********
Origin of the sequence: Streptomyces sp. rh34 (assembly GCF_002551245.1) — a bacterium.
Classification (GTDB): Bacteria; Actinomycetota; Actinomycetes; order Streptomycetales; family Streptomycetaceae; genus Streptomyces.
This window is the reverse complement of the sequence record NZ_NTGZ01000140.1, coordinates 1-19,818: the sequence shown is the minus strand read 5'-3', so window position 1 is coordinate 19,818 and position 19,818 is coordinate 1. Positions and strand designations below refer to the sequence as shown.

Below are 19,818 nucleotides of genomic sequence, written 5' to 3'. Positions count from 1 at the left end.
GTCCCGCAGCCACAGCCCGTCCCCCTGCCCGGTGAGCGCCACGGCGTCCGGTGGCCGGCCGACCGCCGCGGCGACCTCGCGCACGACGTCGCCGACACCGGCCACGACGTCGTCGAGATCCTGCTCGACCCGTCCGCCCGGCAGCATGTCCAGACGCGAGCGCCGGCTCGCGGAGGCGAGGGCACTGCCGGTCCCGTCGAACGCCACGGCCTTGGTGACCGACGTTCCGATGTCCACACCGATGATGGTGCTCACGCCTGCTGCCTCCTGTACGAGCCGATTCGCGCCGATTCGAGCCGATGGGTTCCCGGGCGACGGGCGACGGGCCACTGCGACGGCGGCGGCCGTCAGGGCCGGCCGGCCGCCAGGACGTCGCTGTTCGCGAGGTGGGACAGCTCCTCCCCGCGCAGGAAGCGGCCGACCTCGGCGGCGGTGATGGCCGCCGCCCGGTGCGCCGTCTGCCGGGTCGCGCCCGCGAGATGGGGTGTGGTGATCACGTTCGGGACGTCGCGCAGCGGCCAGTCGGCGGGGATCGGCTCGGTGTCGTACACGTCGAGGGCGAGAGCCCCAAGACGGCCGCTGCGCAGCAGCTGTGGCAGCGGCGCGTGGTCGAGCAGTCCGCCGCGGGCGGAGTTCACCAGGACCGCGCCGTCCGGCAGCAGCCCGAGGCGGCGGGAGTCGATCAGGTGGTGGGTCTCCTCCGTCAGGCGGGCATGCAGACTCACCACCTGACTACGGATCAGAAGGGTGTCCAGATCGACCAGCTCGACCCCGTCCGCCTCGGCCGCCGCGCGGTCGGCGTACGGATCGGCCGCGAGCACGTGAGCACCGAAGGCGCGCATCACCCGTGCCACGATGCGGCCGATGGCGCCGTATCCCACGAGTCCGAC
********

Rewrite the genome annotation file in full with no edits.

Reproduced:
Origin of the sequence: Streptomyces sp. rh34 (assembly GCF_002551245.1) — a bacterium.
Classification (GTDB): Bacteria; Actinomycetota; Actinomycetes; order Streptomycetales; family Streptomycetaceae; genus Streptomyces.
This window is the reverse complement of the sequence record NZ_NTGZ01000140.1, coordinates 1-19,818: the sequence shown is the minus strand read 5'-3', so window position 1 is coordinate 19,818 and position 19,818 is coordinate 1. Positions and strand designations below refer to the sequence as shown.

Below are 19,818 nucleotides of genomic sequence, written 5' to 3'. Positions count from 1 at the left end.
GTCCCGCAGCCACAGCCCGTCCCCCTGCCCGGTGAGCGCCACGGCGTCCGGTGGCCGGCCGACCGCCGCGGCGACCTCGCGCACGACGTCGCCGACACCGGCCACGACGTCGTCGAGATCCTGCTCGACCCGTCCGCCCGGCAGCATGTCCAGACGCGAGCGCCGGCTCGCGGAGGCGAGGGCACTGCCGGTCCCGTCGAACGCCACGGCCTTGGTGACCGACGTTCCGATGTCCACACCGATGATGGTGCTCACGCCTGCTGCCTCCTGTACGAGCCGATTCGCGCCGATTCGAGCCGATGGGTTCCCGGGCGACGGGCGACGGGCCACTGCGACGGCGGCGGCCGTCAGGGCCGGCCGGCCGCCAGGACGTCGCTGTTCGCGAGGTGGGACAGCTCCTCCCCGCGCAGGAAGCGGCCGACCTCGGCGGCGGTGATGGCCGCCGCCCGGTGCGCCGTCTGCCGGGTCGCGCCCGCGAGATGGGGTGTGGTGATCACGTTCGGGACGTCGCGCAGCGGCCAGTCGGCGGGGATCGGCTCGGTGTCGTACACGTCGAGGGCGAGAGCCCCAAGACGGCCGCTGCGCAGCAGCTGTGGCAGCGGCGCGTGGTCGAGCAGTCCGCCGCGGGCGGAGTTCACCAGGACCGCGCCGTCCGGCAGCAGCCCGAGGCGGCGGGAGTCGATCAGGTGGTGGGTCTCCTCCGTCAGGCGGGCATGCAGACTCACCACCTGACTACGGATCAGAAGGGTGTCCAGATCGACCAGCTCGACCCCGTCCGCCTCGGCCGCCGCGCGGTCGGCGTACGGATCGGCCGCGAGCACGTGAGCACCGAAGGCGCGCATCACCCGTGCCACGATGCGGCCGATGGCGCCGTATCCCACGAGTCCGAC